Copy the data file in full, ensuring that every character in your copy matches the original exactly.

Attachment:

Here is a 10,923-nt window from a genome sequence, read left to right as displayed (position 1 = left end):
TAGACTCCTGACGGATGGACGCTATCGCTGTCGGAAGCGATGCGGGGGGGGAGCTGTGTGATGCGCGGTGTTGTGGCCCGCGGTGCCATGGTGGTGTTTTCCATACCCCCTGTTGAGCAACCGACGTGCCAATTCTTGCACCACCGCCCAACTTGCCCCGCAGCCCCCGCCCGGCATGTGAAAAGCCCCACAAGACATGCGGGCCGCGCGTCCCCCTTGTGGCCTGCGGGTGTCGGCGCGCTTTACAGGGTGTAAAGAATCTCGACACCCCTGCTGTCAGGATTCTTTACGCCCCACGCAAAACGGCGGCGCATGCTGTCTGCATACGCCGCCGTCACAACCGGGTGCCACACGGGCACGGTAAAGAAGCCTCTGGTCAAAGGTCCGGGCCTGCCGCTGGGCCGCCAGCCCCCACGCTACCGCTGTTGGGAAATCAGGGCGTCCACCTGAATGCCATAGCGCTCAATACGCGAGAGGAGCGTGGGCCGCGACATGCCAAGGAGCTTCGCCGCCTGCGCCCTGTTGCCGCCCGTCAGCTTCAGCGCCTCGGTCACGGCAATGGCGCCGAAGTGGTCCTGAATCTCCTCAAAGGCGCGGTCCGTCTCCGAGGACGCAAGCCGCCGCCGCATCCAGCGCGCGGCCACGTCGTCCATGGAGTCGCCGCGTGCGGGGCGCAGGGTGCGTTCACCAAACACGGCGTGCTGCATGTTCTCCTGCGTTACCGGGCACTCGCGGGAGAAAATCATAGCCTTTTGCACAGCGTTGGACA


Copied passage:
Here is a 10,923-nt window from a genome sequence, read left to right as displayed (position 1 = left end):
TAGACTCCTGACGGATGGACGCTATCGCTGTCGGAAGCGATGCGGGGGGGGAGCTGTGTGATGCGCGGTGTTGTGGCCCGCGGTGCCATGGTGGTGTTTTCCATACCCCCTGTTGAGCAACCGACGTGCCAATTCTTGCACCACCGCCCAACTTGCCCCGCAGCCCCCGCCCGGCATGTGAAAAGCCCCACAAGACATGCGGGCCGCGCGTCCCCCTTGTGGCCTGCGGGTGTCGGCGCGCTTTACAGGGTGTAAAGAATCTCGACACCCCTGCTGTCAGGATTCTTTACGCCCCACGCAAAACGGCGGCGCATGCTGTCTGCATACGCCGCCGTCACAACCGGGTGCCACACGGGCACGGTAAAGAAGCCTCTGGTCAAAGGTCCGGGCCTGCCGCTGGGCCGCCAGCCCCCACGCTACCGCTGTTGGGAAATCAGGGCGTCCACCTGAATGCCATAGCGCTCAATACGCGAGAGGAGCGTGGGCCGCGACATGCCAAGGAGCTTCGCCGCCTGCGCCCTGTTGCCGCCCGTCAGCTTCAGCGCCTCGGTCACGGCAATGGCGCCGAAGTGGTCCTGAATCTCCTCAAAGGCGCGGTCCGTCTCCGAGGACGCAAGCCGCCGCCGCATCCAGCGCGCGGCCACGTCGTCCATGGAGTCGCCGCGTGCGGGGCGCAGGGTGCGTTCACCAAACACGGCGTGCTGCATGTTCTCCTGCGTTACCGGGCACTCGCGGGAGAAAATCATAGCCTTTTGCACAGCGTTGGACA